Three things to know about teplizumb, the new diabetes drug

3 things to know about teplizumb, the new diabetes drug
A recently approved medication to treat type 1 diabetes postpones the median onset of the disease by at least two years, a major gain in work towards finding better treatments and even a cure for the autoimmune disease. Kevan Herold, MD, a Yale Medicine endocrinologist, answers three questions about this important new treatment. Credit: Harold Shapiro

The Food and Drug Administration (FDA) recently approved a medication that can delay the onset of type 1 diabetes. This marks the first treatment to change the course of this autoimmune disease since the discovery of insulin in 1922.

Type 1 diabetes, also known as type 1 , is a characterized by high levels of glucose in the blood due to the pancreas making little to no insulin—a hormone needed for glucose to enter the body's cells and for survival.

Each year, around 30,000 Americans (of all ages) receive a diagnosis of type 1 diabetes. It is one of the most common chronic diseases of childhood, impacting between 1 in 300 to 1 in 600 . Type 1 diabetes is a lifelong condition that requires constant insulin therapy and diet management.

Researchers say the drug postpones the median onset of the disease by at least two years. The medication is delivered through a daily infusion for two weeks.

Kevan Herold, MD, a Yale Medicine endocrinologist, was the principal investigator of the new medication, called teplizumab, made by Provention Bio. Provention will partner with Sanofi to market the drug in the U.S. and sell it under the brand name Tzield.

We talked with Dr. Herold, who answered three important questions about the drug and the future of diabetes management.

How does this new diabetes medication work?

Teplizumab is a monoclonal antibody that modifies T cells in a way that prolongs the pancreas' ability to create insulin. The drug is specific to a molecule called CD3, which is the "cognate" component of the T cell, Dr. Herold explains. This modulates the and prevents them from attacking the cells in the pancreas that produce insulin.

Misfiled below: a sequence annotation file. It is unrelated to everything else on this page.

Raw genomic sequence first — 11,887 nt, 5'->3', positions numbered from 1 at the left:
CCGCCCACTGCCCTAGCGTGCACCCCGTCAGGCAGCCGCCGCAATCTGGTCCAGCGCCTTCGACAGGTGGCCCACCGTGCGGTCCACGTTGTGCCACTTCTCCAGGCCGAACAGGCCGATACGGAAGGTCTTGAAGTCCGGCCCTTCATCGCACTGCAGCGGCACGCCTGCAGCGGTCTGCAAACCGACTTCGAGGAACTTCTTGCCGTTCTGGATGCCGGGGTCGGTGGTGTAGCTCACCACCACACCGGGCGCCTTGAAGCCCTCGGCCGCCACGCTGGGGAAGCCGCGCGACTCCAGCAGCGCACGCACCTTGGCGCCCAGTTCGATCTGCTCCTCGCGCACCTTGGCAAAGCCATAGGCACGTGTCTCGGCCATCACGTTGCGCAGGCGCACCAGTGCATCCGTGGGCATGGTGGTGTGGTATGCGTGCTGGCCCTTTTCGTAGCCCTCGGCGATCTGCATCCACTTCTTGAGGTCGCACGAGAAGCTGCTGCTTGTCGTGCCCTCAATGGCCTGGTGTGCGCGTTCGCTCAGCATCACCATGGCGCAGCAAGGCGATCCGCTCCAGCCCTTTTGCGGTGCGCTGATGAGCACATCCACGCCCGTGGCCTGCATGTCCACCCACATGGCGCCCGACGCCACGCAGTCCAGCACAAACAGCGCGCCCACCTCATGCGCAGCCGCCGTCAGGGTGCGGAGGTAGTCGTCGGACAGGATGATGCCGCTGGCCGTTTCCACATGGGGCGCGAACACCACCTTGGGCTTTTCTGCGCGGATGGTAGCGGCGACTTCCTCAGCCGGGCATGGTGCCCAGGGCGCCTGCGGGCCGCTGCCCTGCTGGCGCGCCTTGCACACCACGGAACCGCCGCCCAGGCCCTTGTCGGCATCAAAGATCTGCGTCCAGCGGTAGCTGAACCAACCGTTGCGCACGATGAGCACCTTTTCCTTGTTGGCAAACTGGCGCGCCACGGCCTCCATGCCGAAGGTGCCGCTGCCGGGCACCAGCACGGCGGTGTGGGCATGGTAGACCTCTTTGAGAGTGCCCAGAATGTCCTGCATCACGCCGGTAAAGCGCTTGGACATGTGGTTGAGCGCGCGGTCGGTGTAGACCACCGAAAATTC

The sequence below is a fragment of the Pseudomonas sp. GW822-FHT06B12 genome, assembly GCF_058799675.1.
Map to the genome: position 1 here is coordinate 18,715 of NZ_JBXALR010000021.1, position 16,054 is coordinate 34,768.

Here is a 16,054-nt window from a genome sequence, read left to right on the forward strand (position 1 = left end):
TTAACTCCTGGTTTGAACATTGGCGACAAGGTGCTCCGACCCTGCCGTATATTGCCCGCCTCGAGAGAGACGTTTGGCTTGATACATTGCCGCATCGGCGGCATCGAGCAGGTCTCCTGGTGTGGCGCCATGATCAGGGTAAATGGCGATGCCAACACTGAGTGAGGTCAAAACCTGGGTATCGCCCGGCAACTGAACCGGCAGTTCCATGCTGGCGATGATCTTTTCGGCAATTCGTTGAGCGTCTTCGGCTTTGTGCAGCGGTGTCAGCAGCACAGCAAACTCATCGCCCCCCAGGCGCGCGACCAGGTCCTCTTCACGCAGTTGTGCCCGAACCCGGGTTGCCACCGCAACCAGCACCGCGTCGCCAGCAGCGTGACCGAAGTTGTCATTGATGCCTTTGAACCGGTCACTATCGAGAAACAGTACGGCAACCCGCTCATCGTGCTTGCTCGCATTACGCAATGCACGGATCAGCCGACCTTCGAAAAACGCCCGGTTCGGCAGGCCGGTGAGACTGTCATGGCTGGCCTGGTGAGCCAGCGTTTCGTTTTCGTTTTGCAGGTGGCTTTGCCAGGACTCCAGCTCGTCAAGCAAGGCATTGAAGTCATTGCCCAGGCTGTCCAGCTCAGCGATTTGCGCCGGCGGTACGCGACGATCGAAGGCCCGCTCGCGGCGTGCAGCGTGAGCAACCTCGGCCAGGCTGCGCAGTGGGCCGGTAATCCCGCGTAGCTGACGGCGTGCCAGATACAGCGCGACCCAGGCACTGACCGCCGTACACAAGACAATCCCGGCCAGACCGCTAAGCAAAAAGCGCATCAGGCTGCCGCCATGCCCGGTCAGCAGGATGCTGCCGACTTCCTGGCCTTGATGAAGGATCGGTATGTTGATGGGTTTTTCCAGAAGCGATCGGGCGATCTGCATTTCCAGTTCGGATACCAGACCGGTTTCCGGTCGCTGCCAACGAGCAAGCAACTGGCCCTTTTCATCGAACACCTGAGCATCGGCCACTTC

Why is this type 1 diabetes development important?

"Diabetes is a disease that is with you literally every minute of the day. You don't sleep, exercise, or eat without thinking about your metabolic control," says Dr. Herold. "People with diabetes will tell you that any time without the disease is a gift, particularly for young children and their parents. Some ask, 'If you're still going to get diabetes, what's the big deal?' But when you're an eight-year-old child, if the time at which you need to take insulin, follow a prescribed diet, and monitor your is delayed for two more years, that's huge."

In childhood, those extra years matter—a high-schooler, for instance, may be better equipped to handle the burden of a chronic disease than a middle-schooler. The delay also reduces the amount of exposure over time a patient has to the high blood sugars that cause a wide range of health complications. And as therapies for diabetes continue to evolve, there will likely be more improved and convenient options for patients.

What's more, for half of patients, Dr. Herold says, their delays will be much longer than that. For instance, one high school student in this trial was diabetes-free for 11 years after treatment with teplizumab.

What's next for type 1 diabetes treatment and cure?

Dr. Herold says he views this approval as the starting point to prevent the from occurring or even to restore lost cells. Combining treatments may prolong and enhance responses in those at risk for type 1 diabetes. In addition, replacing the insulin-producing cells that have been destroyed—even with stem cell-derived beta , together with teplizumab, may be an effective combination, he adds.

"This is an exciting first step toward our goal of eliminating type 1 ," says Dr. Herold, who is also a member of Yale's Human and Translational Immunology Program, which works to accelerate the application of developments in the field of immunology to treat diseases.

Provided by Yale University
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